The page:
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I've been trying to parse concatenated strings such that expressions can also be concatenated to form the string. That is,

"No, " + 4*(6+5)/(8-4) + " is not equal to " + 75*1.3 + "."

The above should be parsed correctly. The problem is that + leads to shift-reduce conflicts. I've been using the following grammar;

<S> ::= <A> '+' <S>
      | <A>
<A> ::= <E>
       |QUOT
<E> ::= <T> '+' <E>
      | <T> '-' <E>
      | <T>
<T> ::= <F> '*' <T>
      | <F> '/' <T>
      | <F>
<F> ::= NUM
      | '(' <E> ')'

I've haven't had any success in trying to find a grammar where + does not cause a shift-reduce conflict. I'm hoping that there is a way to make this grammar LALR, and I'll really appreciate some help in trying to find it.

share|improve this question
up vote 1 down vote accepted

If:

  1. You don't care about how either + operator (addition or concatenation) associates; and
  2. You don't need to be able to use parentheses around string expressions,

then there is a solution. I regard it more as an intellectual exercise than a practical solution, partly because the above requirements are highly restrictive, and partly because I don't think you should use the same operator with two different precedences. (In fact, I'm not a big supporter of using + for concatenation. It's different enough that it deserves its own symbol.)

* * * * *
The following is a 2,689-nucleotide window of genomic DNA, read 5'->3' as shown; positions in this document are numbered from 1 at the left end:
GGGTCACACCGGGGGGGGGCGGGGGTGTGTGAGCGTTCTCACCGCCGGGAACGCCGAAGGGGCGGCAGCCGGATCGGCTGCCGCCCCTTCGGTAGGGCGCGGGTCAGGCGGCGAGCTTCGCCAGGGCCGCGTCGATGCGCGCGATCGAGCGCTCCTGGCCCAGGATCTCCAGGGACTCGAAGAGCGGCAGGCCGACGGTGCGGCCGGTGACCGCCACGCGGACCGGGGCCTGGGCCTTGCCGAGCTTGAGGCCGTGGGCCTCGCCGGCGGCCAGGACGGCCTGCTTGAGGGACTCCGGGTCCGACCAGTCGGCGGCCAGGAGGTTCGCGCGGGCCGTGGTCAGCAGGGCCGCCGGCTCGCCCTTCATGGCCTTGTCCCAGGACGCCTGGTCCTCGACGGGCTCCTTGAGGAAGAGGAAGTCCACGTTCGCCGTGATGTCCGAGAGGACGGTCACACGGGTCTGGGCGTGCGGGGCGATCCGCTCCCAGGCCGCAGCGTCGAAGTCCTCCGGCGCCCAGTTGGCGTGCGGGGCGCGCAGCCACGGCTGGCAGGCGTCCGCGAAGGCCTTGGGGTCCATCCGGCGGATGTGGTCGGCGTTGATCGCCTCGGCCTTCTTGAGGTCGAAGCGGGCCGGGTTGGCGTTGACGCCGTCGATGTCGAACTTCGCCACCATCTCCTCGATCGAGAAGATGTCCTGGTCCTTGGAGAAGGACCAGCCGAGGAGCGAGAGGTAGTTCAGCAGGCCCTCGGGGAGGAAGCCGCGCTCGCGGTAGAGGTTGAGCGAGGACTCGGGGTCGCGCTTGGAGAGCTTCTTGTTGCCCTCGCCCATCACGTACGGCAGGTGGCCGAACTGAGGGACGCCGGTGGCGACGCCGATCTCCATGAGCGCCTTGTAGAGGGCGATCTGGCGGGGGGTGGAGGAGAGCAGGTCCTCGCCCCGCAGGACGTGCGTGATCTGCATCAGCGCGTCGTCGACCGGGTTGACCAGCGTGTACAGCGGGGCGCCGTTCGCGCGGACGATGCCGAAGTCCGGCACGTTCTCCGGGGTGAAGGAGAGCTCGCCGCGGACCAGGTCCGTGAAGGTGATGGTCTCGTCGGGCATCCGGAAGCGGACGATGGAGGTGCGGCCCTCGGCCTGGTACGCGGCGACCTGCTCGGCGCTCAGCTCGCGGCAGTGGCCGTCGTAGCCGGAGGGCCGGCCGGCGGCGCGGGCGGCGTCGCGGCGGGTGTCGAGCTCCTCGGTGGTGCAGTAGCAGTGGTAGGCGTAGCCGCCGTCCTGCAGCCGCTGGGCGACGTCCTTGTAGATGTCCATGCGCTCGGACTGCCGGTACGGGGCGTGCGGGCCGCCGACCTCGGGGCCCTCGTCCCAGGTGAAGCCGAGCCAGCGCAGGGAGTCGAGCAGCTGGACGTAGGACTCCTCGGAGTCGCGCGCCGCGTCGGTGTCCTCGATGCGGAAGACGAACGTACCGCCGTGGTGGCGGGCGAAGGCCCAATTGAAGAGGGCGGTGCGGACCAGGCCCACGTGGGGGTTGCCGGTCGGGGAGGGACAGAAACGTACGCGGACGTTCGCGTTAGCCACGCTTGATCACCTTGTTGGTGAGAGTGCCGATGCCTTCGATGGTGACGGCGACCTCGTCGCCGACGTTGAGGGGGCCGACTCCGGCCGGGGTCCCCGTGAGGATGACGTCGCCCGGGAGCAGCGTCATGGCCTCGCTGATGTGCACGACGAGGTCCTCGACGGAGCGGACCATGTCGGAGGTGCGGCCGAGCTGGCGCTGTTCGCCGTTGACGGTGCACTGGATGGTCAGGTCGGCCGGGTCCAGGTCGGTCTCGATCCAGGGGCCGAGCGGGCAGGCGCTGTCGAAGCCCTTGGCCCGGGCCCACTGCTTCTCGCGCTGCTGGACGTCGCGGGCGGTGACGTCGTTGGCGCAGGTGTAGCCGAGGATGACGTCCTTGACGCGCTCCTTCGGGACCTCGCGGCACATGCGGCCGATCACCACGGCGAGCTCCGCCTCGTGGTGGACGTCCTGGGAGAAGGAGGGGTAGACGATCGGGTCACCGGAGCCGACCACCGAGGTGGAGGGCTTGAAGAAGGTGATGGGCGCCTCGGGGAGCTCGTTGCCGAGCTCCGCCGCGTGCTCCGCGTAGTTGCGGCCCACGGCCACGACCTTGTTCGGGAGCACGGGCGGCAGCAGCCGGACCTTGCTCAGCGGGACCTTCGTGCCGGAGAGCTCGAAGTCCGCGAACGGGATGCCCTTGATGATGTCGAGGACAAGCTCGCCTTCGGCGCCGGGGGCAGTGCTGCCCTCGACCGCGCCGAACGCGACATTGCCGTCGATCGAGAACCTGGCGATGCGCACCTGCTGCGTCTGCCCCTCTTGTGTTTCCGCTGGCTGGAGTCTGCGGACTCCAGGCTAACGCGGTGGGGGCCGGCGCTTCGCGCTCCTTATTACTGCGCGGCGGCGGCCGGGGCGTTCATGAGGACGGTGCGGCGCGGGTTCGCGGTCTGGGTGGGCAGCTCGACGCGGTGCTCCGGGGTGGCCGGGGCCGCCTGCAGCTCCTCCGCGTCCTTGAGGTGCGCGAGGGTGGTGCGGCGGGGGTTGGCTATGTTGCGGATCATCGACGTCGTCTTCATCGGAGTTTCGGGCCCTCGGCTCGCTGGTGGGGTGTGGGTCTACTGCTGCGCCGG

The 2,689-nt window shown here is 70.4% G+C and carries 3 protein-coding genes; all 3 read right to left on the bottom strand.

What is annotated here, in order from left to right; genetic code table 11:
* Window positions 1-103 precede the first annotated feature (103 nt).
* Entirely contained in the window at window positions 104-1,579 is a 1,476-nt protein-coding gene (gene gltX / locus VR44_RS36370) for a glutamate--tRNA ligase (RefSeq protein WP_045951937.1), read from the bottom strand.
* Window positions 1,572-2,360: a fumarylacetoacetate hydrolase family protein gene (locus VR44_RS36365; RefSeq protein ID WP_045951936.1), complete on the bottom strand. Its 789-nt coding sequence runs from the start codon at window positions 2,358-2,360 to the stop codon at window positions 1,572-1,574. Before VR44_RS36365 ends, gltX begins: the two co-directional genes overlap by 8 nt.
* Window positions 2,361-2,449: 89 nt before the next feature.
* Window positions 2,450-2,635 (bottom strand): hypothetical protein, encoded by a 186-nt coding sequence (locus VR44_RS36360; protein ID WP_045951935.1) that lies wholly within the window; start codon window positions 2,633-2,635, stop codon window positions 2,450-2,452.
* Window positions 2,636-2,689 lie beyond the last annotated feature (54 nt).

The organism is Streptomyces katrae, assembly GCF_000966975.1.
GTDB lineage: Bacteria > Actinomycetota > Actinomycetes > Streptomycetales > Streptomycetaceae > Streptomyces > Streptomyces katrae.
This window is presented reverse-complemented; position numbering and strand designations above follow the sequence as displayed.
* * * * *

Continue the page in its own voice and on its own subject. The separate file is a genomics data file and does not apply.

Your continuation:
The following solution works pretty hard to make sure that string expressions are distinguishable from arithmetic expressions, which requires that string expressions cannot start with a (. In order to avoid premature reduction of concatenation, it makes the concatenation version of + associate to the right, while the addition version associates to the left as normal.

S : E '+' A
  | E
  | A
  ;

A : QUOT '+' S
  | QUOT
  ;

E : E '+' T
  | E '-' T
  | T
  ;

T : T '*' F
  | T '/' F
  | F
  ;

F : NUM
  | '(' E ')'
  ;
share|improve this answer
    
Yes, from a practical standpoint I was already considering using . or empty strings. But I was curious if something in the grammar could be changed to allow it to be parsed with an LALR parser. This solution is excellent, but I'm still curious; do languages like Javascript which use a similar kind of string concatenation restrict themselves to use a similar LALR grammar or do they use something else? Thanks for your help! – Rikonator Aug 2 '13 at 6:56
    
@Rikonator: Javascript (and, as far as I know, all other languages which use + for concatenation) uses the same precedence for + regardless of type. Consequently, "a" + 2+2 + "b" will evaluate to "a22b" and not "a4b". Particular implementations may or may not use an LALR(1) parser, but such a parser is relatively easy to construct. Trying to make the same operator have two different binding precedences is, as I said, difficult and probably unwise. awk style concatenation (no operator) is probably also unwise. See comments.gmane.org/gmane.comp.gnu.utils.bugs/17162. – rici Aug 2 '13 at 15:45
    
I see. Thank you for explaining so well! – Rikonator Aug 2 '13 at 16:21

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